Limerick council chief Conn Murray says 2040 plan 'limits' Limerick's ambition

Nick Rabbitts

Reporter:

Nick Rabbitts

Council chief executive Conn Murray meets Finance Minister Paschal Donohoe on his visit to Limerick Picture: Sean Curtin/True Media

Council chief executive Conn Murray meets Finance Minister Paschal Donohoe on his visit to Limerick Picture: Sean Curtin/True Media

LIMERICK council boss Conn Murray has clashed with Finance Minister Paschal Donohoe, saying his government’s planning framework is “limiting” to Limerick’s potential.

The draft National Planning Framework (NPF) envisages the population of Limerick city to grow from 100,000 to 140,000 by 2040.

But it also suggests a growth of some 250,000 people in Dublin – and Mr Murray says all the plan does is “reinforces the imbalance between east and west”.

He made the comments at City Hall, where Dublin TD Mr Donohoe was giving a briefing on Budget 2018.

The NPC forecasts one-million extra people in Ireland by 2040 – but of these, just 5% will come to Limerick, it suggests.

But a number of parties have said Limerick is likely to outstrip this target.

“The approach of the development of city regions is the most forward thinking strategy which has seemed to emerge nationally for a long time. However, the scripting is actually limiting the potential of these city regions, and is not addressing the fundamental issue, which is the balance with Dublin,” the chief executive of Limerick City and County Council added.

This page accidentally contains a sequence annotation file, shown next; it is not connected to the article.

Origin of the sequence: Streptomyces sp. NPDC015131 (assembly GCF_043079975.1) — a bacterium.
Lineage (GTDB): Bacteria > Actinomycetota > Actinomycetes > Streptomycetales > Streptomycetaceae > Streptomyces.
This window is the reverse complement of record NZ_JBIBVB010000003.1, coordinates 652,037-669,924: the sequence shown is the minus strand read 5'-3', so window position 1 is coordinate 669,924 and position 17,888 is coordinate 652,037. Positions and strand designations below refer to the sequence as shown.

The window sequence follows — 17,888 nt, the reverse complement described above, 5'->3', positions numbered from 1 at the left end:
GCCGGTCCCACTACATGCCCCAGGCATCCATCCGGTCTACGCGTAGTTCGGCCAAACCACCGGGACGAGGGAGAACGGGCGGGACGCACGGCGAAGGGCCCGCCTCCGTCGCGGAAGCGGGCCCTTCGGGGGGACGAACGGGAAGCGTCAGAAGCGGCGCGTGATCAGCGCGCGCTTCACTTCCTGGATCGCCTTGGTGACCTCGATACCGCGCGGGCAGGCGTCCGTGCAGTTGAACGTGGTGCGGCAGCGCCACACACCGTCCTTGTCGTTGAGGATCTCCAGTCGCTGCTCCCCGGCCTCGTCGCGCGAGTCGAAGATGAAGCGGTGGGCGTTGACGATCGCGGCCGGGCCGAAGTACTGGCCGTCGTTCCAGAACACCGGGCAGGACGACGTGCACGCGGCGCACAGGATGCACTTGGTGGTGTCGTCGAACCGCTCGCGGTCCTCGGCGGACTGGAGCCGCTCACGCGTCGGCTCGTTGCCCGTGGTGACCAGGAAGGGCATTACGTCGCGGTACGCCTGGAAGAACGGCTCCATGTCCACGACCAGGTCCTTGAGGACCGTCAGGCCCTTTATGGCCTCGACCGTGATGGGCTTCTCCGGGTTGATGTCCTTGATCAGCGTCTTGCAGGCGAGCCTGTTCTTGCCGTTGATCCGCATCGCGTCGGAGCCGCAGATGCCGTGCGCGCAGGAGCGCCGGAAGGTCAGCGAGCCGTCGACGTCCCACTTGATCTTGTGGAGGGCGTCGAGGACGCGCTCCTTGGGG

In response, Mr Donohoe said: “It’s helpful for me to hear your concerns in regard of alleged caps, and your concern that we might be missing a regional trick. That’s not what we are trying to do.”

Chamber chief executive Dr James Ring echoed Mr Murray’s concerns, adding: “I don’t think it’s a very ambitious strategy. We believe the projected growth in the city is limited. There is too much of an emphasis on growth in Dublin.”

He fears that rather than redress the balance, it could bring “three-tiers” to Ireland – high-population growth in Dublin and Cork, and then the remainder of the nation.

“Limerick’s ambition is far higher than what the government’s ambition appears to be,” Dr Ring added.

Chamber president Ken Johnson said: “Dublin is bursting at the seams in terms of housing, whereas there is an opportunity in the west by linking Limerick, Galway and Cork as a broad region and skewing investment this way.”

Mr Donohoe said it is the government’s intention to offer a more “integrated” approach.

“This is the reason we made the announcement on the M20 in advance of the 10-year capital plan. We wanted to send out a clear signal that the main missing link in our national road network was incomplete,” he said.

Limerick City and County Council has linked up with local authorities in Clare, Tipperary, plus the University of Limerick, the Shannon Foynes Port Company, and the Limerick Institute of Technology to provide a comprehensive submission to the action plan.

The deadline for submissions falls on Friday, November 3.

Following this, a final National Planning Framework will be unveiled by the government.